“Just Use It” is emblazoned over the Sacred Heart of Jesus.
The image on the 1.15 euro stamp dedicated to Easter 2020 is a graffiti rendition of “The Ascension,” by Heinrich Hofmann (1824-1911). The “street art” is located near Rome’s Ponte Vittorio Emanuele II.
Born in Darmstadt, Germany, Hofmann spent time in Rome and is known for many paintings of the life of Jesus, especially “Christ in Gethsemane.”
In the street art version, the words “Just Use It” are superimposed over Christ’s Sacred Heart. It is apparently a play on Nike’s slogan “Just Do It.” One commenter on social media speculated that the intent of the artist was to encourage people who are troubled to take refuge in the Sacred Heart of Jesus, which is offered for all humanity.
A quote from Pope Francis’ Urbi et Orbi message for Easter 2019 accompanies the stamp’s issue: “The Resurrection of Christ is the principle of new life for every man and every woman, because true renewal always starts from the heart, from conscience. But Easter is also the beginning of the new world, freed from the slavery of sin and death: the world finally open to the Kingdom of God, the Kingdom of love, peace and fraternity. Christ lives and remains with us. He shows the light of his Risen face and does not abandon those who are in trial, pain and mourning.”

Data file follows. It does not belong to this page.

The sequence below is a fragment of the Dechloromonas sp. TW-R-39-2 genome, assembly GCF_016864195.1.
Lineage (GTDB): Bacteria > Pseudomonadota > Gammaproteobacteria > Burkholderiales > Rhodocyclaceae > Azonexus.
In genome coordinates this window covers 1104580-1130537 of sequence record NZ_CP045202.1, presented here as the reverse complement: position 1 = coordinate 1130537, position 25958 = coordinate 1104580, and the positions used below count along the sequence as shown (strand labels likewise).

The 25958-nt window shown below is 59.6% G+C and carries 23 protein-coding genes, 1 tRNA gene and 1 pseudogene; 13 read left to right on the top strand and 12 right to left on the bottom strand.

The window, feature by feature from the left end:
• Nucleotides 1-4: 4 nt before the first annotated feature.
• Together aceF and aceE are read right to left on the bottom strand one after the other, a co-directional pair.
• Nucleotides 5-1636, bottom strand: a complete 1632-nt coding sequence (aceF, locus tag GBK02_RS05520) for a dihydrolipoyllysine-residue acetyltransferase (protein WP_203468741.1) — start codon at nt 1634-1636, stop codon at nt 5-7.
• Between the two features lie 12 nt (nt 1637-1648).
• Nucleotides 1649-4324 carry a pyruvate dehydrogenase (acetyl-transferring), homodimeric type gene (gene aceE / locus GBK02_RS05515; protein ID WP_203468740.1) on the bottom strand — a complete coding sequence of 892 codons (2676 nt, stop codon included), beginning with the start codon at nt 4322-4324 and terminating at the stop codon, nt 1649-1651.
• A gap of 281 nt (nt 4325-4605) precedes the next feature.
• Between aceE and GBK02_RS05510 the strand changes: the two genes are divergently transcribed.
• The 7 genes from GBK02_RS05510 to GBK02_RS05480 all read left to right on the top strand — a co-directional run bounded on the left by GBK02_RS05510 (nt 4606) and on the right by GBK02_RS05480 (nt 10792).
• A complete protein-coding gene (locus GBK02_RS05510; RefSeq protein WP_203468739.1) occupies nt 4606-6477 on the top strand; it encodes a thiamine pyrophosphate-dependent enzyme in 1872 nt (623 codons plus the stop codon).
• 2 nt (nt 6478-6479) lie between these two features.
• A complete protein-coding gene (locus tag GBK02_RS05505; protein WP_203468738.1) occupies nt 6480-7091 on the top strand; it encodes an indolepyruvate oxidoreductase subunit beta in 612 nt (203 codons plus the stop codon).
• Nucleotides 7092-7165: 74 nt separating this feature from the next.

Issued at the same time is a stamp marking the 250th anniversary of the death of the Venetian painter Giambattista Tiepolo. The stamps, of varying values, feature the artist’s depiction of the “Sacrifice of Isaac,” a fresco painted between 1727-1728, kept at the Galleria degli ospiti of the Patriarchal Palace of Udine. Since 1995, the palace has housed the Diocesan Museum and the Tiepolo Galleries.
The featured work portrays Isaac, sitting on a rock with his arms tied behind his back and his right leg bent. Behind him standing and in profile we see his father Abraham with his left hand on his chest and his right arm raised wielding a dagger. Above, on the right side, an angel surrounded by a cloud, stops the hand of Abraham and indicates the ram with which to carry out the sacrifice. The Old Testament story has been seen as a foreshadowing of the sacrifice of Christ on the Cross.
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